zkSync comprises two distinct protocols: zkSync Lite and zkSync Era. While zkSync Lite excels in simple asset transfers and limited dApp interaction, it lacks native smart contract capability. zkSync Era addresses this limitation. It empowers developers to deploy smart contracts and interact within a network akin to the Ethereum mainnet.
zkSync Era launched in March 2023 and currently has a total value locked (TVL) of over $147 million.
Polygon is a suite of protocols designed to enhance Ethereum’s usability by providing a variety of scaling solutions. It stands out as a pioneering and widely embraced comprehensive scaling solution for Ethereum.
Originally introduced as Matic before rebranding in 2017, Polygon has developed standout solutions, including Polygon PoS and Polygon zkEVM.
Polygon’s initial product, now referred to as the Polygon PoS (Proof-of-Stake) network, is EVM-compatible but is not a direct Ethereum-equivalent chain. In contrast, its latest product, Polygon zkEVM, leverages zk-rollup technology and offers a faithful replica of the Ethereum network.
To make transactions and cover gas fees on the Polygon PoS network, you need to have MATIC, the native token of Polygon. On the other hand, if you want to pay for gas on the Polygon zkEVM network, you will need a form of Ether (ETH). However, Polygon’s team has put forth a proposal to adopt a fresh native token named POL. They aim to enhance the security of their various solutions and streamline transactions using this new token.
The Polygon PoS boasts an impressive throughput of up to 65,000 transactions per second, while Polygon zkEVM can currently handle up to 2,000 transactions per second.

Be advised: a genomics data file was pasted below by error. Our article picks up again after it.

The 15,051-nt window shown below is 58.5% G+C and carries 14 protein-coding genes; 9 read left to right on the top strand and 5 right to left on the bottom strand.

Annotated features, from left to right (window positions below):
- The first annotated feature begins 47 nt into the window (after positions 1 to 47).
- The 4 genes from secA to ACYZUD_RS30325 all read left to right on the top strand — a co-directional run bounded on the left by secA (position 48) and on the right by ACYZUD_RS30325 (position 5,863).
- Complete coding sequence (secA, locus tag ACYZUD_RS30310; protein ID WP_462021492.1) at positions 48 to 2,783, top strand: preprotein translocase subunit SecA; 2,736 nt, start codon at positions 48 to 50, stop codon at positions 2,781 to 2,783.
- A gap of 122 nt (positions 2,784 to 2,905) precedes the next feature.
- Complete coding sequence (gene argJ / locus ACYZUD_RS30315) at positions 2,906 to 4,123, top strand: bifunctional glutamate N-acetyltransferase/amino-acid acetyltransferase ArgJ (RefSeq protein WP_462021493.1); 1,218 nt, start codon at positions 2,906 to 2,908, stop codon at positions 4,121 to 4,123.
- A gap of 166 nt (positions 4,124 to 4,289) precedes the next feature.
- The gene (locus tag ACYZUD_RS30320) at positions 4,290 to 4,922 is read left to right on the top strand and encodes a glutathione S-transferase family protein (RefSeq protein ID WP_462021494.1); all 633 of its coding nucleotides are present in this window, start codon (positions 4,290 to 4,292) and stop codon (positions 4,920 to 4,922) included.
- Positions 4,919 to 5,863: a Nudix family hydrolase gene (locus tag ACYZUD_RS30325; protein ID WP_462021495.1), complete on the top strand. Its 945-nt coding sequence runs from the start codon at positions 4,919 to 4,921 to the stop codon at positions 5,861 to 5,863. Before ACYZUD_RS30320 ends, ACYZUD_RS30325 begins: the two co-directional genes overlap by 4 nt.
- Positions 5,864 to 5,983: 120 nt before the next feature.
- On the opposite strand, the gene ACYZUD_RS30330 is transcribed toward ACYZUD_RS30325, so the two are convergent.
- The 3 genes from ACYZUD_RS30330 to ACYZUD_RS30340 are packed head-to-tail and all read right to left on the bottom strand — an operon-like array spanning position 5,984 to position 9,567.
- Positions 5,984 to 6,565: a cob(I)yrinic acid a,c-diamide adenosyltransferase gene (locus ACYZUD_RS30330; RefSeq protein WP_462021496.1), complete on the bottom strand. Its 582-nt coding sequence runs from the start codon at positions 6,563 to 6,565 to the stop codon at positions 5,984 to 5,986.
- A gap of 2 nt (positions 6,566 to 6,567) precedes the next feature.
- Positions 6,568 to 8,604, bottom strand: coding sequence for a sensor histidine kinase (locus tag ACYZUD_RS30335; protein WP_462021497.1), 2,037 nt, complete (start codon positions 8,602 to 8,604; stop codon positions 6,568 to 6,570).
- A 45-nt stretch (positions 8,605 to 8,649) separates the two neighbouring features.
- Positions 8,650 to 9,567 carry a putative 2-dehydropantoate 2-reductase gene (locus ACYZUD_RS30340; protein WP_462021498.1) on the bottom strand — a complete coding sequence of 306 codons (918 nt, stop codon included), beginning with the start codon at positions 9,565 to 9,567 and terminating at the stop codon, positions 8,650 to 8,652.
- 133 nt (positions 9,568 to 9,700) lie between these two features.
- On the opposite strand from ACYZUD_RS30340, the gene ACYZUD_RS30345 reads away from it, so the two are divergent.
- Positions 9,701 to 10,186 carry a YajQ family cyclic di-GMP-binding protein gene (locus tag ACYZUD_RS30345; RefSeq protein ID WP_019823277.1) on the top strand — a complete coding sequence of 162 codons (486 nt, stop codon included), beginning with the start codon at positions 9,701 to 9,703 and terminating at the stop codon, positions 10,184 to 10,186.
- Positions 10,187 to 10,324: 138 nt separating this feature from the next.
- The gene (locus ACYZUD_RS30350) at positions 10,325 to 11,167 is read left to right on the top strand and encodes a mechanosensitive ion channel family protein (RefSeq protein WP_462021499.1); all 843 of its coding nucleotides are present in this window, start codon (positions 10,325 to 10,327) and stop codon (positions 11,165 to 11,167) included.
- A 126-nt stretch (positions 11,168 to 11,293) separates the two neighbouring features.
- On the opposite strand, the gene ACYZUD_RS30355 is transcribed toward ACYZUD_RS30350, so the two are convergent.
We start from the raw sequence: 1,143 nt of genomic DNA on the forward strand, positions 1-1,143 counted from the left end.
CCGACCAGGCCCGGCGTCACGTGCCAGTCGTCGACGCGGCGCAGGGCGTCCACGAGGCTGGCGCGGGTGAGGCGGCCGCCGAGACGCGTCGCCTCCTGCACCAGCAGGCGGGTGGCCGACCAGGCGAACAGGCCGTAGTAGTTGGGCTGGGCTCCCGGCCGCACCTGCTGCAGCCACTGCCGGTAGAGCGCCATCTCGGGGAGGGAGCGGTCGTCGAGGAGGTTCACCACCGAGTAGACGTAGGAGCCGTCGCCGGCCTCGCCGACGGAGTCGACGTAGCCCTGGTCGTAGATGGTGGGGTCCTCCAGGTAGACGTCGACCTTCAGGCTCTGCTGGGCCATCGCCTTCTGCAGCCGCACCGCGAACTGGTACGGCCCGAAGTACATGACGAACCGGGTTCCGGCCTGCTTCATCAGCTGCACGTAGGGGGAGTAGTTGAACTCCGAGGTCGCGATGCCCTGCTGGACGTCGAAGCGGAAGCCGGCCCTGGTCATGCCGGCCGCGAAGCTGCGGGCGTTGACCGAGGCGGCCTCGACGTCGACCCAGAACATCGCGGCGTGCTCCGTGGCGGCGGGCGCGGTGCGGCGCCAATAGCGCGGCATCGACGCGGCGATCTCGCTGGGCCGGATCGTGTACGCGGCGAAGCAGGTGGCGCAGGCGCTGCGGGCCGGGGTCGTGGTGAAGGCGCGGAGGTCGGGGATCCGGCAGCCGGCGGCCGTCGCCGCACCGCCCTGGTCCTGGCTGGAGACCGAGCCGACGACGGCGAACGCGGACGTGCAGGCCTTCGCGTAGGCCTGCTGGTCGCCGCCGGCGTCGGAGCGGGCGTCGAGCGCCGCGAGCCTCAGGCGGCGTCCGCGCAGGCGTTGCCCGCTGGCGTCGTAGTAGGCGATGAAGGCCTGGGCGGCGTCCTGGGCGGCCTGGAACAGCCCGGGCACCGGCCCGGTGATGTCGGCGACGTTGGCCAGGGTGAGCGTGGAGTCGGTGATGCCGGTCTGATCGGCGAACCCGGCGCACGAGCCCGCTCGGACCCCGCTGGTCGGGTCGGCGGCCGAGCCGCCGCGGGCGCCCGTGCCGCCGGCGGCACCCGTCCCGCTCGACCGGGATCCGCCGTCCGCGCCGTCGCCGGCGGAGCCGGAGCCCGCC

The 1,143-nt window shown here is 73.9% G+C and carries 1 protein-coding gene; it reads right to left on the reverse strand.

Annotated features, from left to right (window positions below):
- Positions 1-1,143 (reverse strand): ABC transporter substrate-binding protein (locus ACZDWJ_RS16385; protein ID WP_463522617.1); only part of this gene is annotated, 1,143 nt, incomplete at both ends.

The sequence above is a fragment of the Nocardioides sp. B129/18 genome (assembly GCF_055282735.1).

Polygon PoS and Polygon zkEVM have applications across diverse dApps, including decentralized finance (DeFi), non-fungible tokens (NFTs), and gaming.
Comparing the Specs of Ethereum’s Layer 2 Solutions
We have compiled the table below to help you see at a glance the similarities and differences between these Layer 2 solutions.
Table: Comparison of Major Ethereum Layer 2 Solutions
Which Layer 2 Scaling Solution is the Best?
The “best” Layer 2 scaling solution is one that directly fits your use case and satisfies all the requirements for effectiveness and efficiency.
Each Layer 2 solution has its unique strengths and trade-offs. That’s why you must assess their features, limitations, community support, real-world adoption, and other pertinent factors before determining the most suitable Layer 2 scaling solution for your specific project or application.
You should consider factors like transaction speed, cost, security, compatibility with current infrastructure, implementation complexity, and specific use case needs. By doing a thorough assessment, you can make the best choice for your Layer 2 scaling needs.
Disclaimer: This article is intended solely for informational purposes and should not be considered trading or investment advice. Nothing herein should be construed as financial, legal, or tax advice. Trading or investing in cryptocurrencies carries a considerable risk of financial loss. Always conduct due diligence.